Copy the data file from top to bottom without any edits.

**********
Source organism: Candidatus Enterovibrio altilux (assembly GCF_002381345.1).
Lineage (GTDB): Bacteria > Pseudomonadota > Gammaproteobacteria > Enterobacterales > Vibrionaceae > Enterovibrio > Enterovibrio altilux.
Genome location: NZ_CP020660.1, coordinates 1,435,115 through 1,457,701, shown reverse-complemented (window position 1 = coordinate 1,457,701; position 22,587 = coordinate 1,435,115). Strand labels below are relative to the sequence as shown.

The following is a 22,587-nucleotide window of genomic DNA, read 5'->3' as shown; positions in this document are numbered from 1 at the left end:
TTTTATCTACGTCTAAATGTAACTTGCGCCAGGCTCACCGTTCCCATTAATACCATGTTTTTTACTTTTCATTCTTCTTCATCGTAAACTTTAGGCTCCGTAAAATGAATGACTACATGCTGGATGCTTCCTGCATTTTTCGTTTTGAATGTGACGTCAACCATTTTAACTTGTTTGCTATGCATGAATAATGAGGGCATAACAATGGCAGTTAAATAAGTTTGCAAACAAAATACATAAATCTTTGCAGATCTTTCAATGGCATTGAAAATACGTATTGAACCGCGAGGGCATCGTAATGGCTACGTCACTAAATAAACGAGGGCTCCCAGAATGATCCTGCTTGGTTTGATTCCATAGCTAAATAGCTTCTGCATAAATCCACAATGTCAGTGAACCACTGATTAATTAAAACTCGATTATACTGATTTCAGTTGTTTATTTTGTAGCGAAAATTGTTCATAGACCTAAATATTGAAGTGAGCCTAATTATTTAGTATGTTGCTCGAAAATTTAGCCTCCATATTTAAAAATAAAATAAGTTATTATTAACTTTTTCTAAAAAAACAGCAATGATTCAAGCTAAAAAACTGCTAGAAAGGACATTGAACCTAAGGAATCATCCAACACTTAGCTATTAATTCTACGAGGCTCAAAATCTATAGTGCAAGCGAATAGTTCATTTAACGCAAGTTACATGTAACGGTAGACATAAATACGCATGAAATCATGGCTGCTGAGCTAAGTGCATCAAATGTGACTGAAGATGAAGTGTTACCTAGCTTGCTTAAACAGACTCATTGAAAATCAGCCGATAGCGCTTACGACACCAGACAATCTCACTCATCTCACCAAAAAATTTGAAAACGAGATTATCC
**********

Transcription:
Source organism: Candidatus Enterovibrio altilux (assembly GCF_002381345.1).
Lineage (GTDB): Bacteria > Pseudomonadota > Gammaproteobacteria > Enterobacterales > Vibrionaceae > Enterovibrio > Enterovibrio altilux.
Genome location: NZ_CP020660.1, coordinates 1,435,115 through 1,457,701, shown reverse-complemented (window position 1 = coordinate 1,457,701; position 22,587 = coordinate 1,435,115). Strand labels below are relative to the sequence as shown.

The following is a 22,587-nucleotide window of genomic DNA, read 5'->3' as shown; positions in this document are numbered from 1 at the left end:
TTTTATCTACGTCTAAATGTAACTTGCGCCAGGCTCACCGTTCCCATTAATACCATGTTTTTTACTTTTCATTCTTCTTCATCGTAAACTTTAGGCTCCGTAAAATGAATGACTACATGCTGGATGCTTCCTGCATTTTTCGTTTTGAATGTGACGTCAACCATTTTAACTTGTTTGCTATGCATGAATAATGAGGGCATAACAATGGCAGTTAAATAAGTTTGCAAACAAAATACATAAATCTTTGCAGATCTTTCAATGGCATTGAAAATACGTATTGAACCGCGAGGGCATCGTAATGGCTACGTCACTAAATAAACGAGGGCTCCCAGAATGATCCTGCTTGGTTTGATTCCATAGCTAAATAGCTTCTGCATAAATCCACAATGTCAGTGAACCACTGATTAATTAAAACTCGATTATACTGATTTCAGTTGTTTATTTTGTAGCGAAAATTGTTCATAGACCTAAATATTGAAGTGAGCCTAATTATTTAGTATGTTGCTCGAAAATTTAGCCTCCATATTTAAAAATAAAATAAGTTATTATTAACTTTTTCTAAAAAAACAGCAATGATTCAAGCTAAAAAACTGCTAGAAAGGACATTGAACCTAAGGAATCATCCAACACTTAGCTATTAATTCTACGAGGCTCAAAATCTATAGTGCAAGCGAATAGTTCATTTAACGCAAGTTACATGTAACGGTAGACATAAATACGCATGAAATCATGGCTGCTGAGCTAAGTGCATCAAATGTGACTGAAGATGAAGTGTTACCTAGCTTGCTTAAACAGACTCATTGAAAATCAGCCGATAGCGCTTACGACACCAGACAATCTCACTCATCTCACCAAAAAATTTGAAAACGAGATTATCC